Britain's manufacturing sector edged ahead in July but a worrying plunge in exports dented recovery hopes, official figures showed.
A 0.2% month-on-month increase in manufacturing built on strong growth of 2% last month, according to the Office for National Statistics (ONS) - though UK factory output remains well behind its pre-recession peak.
But separate trade data from the ONS showed the deficit in goods increased from £8.2 billion to £9.9 billion, reflecting a 9.3% fall in goods exports excluding oil compared to June.
The mixed figures suggest that while manufacturing appears to be sustaining gains from earlier in the year, slowdown in growth in the world's emerging economies is sapping demand for British products, economists said.
David Kern, chief economist at the British Chambers of Commerce, said: "The larger-than-anticipated increase in the trade deficit is a reminder of the obstacles facing the UK economy as it starts to recover."
The ONS manufacturing figures showed that while output was up 0.2% in July compared to June, it was behind 0.7% compared to July 2012.
Month-on-month improvements were seen in various sub-sectors including repair, machinery and equipment as well as computer, electronic and optical products. Pharmaceuticals, electrical equipment and chemicals fell.
Total production in July was flat compared to June, with the decreases in energy and increases in water supply attributed to the heatwave.
The weak level of growth in manufacturing output, shown by the official ONS figures, contrasts with recent survey data elsewhere indicating a surge in optimism.
Concerns about exports were highlighted by the trade figures showing that the overall deficit more than doubled from £1.3 billion to £3.1 billion - with the higher shortfall in the balance of goods traded partly offset by a surplus in services.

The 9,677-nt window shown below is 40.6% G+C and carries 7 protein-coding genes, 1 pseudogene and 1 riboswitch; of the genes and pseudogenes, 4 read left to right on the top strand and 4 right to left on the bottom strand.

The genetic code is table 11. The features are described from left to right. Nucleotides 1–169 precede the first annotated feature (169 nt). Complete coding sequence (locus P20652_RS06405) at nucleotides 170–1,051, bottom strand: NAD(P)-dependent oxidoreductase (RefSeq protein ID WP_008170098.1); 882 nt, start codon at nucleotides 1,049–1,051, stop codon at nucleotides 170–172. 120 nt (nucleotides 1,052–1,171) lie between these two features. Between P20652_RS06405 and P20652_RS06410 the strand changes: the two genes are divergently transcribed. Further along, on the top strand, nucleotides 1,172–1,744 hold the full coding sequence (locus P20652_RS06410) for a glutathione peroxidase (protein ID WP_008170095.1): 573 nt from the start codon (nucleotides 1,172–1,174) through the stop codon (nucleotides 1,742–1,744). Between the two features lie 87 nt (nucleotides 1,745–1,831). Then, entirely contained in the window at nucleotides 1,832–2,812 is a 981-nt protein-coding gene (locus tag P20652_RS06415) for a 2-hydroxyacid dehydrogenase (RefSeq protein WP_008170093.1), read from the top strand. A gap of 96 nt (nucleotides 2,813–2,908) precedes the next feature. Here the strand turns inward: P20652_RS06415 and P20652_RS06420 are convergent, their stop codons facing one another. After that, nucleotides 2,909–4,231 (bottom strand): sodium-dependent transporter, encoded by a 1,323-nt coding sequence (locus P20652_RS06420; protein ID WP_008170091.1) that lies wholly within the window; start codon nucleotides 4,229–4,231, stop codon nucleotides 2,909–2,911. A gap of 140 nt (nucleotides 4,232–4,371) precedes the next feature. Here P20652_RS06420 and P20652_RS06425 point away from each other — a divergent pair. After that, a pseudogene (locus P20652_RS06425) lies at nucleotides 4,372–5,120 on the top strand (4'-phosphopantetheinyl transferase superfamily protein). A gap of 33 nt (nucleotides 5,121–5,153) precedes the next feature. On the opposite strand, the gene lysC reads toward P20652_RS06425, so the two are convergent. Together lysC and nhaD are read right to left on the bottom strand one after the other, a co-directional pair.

A breakdown of the goods figures showed sales to outside the EU fell by 15.8% from £14 billion to £11.8 billion.
It comes amid fears about the performance of the so-called BRIC economies (Brazil, Russia, India and China) and others like them, after indications that the buoyant performance of recent years has stuttered.
A fall in the value of currency in many of those economies - as investors pull back amid fears of a withdrawal of central bank support in the US - has seen UK exports become less competitive.
Samuel Tombs of consultancy Capital Economics said it suggested further falls in sales to those regions may be in store.
"Today's trade figures could be an early warning that the economy cannot depend on the strong support that it received from net trade in the first half of the year for much longer," he added.
Howard Archer of IHS Global Insight said the latest data made it less likely that third quarter growth for the UK could reach 1%, as some have been hoping for after the 0.7% improvement in the second quarter.
The Government admitted the UK's trade performance was "weaker than expected" highlighting the need to make the most of British businesses' exporting potential.
A Department for Business spokesperson said: "Trade with many countries is still challenging due to some of the economic pressures being faced across the globe and these geographical factors continue to dominate the trade outlook."